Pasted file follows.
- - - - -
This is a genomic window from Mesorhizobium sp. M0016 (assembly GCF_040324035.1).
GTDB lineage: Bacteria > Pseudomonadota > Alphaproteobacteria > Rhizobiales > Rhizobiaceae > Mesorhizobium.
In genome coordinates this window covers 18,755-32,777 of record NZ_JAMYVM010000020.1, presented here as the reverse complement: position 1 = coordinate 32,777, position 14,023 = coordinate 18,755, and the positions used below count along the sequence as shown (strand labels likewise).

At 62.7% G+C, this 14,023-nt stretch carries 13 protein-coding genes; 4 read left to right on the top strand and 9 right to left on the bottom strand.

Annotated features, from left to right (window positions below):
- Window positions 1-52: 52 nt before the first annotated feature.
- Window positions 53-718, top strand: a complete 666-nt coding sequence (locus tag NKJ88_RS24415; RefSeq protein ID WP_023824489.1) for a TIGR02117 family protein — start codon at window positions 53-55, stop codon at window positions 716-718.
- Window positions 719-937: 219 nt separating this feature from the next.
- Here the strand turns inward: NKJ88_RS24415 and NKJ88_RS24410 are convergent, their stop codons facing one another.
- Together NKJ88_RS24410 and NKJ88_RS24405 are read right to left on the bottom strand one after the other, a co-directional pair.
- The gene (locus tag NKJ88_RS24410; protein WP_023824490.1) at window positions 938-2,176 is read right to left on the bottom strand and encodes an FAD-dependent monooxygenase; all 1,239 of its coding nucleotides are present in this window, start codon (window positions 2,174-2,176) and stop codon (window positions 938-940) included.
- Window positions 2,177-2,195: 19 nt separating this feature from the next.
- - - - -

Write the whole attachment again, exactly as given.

This is a genomic window from Mesorhizobium sp. M0016 (assembly GCF_040324035.1).
GTDB lineage: Bacteria > Pseudomonadota > Alphaproteobacteria > Rhizobiales > Rhizobiaceae > Mesorhizobium.
In genome coordinates this window covers 18,755-32,777 of record NZ_JAMYVM010000020.1, presented here as the reverse complement: position 1 = coordinate 32,777, position 14,023 = coordinate 18,755, and the positions used below count along the sequence as shown (strand labels likewise).

At 62.7% G+C, this 14,023-nt stretch carries 13 protein-coding genes; 4 read left to right on the top strand and 9 right to left on the bottom strand.

Annotated features, from left to right (window positions below):
- Window positions 1-52: 52 nt before the first annotated feature.
- Window positions 53-718, top strand: a complete 666-nt coding sequence (locus tag NKJ88_RS24415; RefSeq protein ID WP_023824489.1) for a TIGR02117 family protein — start codon at window positions 53-55, stop codon at window positions 716-718.
- Window positions 719-937: 219 nt separating this feature from the next.
- Here the strand turns inward: NKJ88_RS24415 and NKJ88_RS24410 are convergent, their stop codons facing one another.
- Together NKJ88_RS24410 and NKJ88_RS24405 are read right to left on the bottom strand one after the other, a co-directional pair.
- The gene (locus tag NKJ88_RS24410; protein WP_023824490.1) at window positions 938-2,176 is read right to left on the bottom strand and encodes an FAD-dependent monooxygenase; all 1,239 of its coding nucleotides are present in this window, start codon (window positions 2,174-2,176) and stop codon (window positions 938-940) included.
- Window positions 2,177-2,195: 19 nt separating this feature from the next.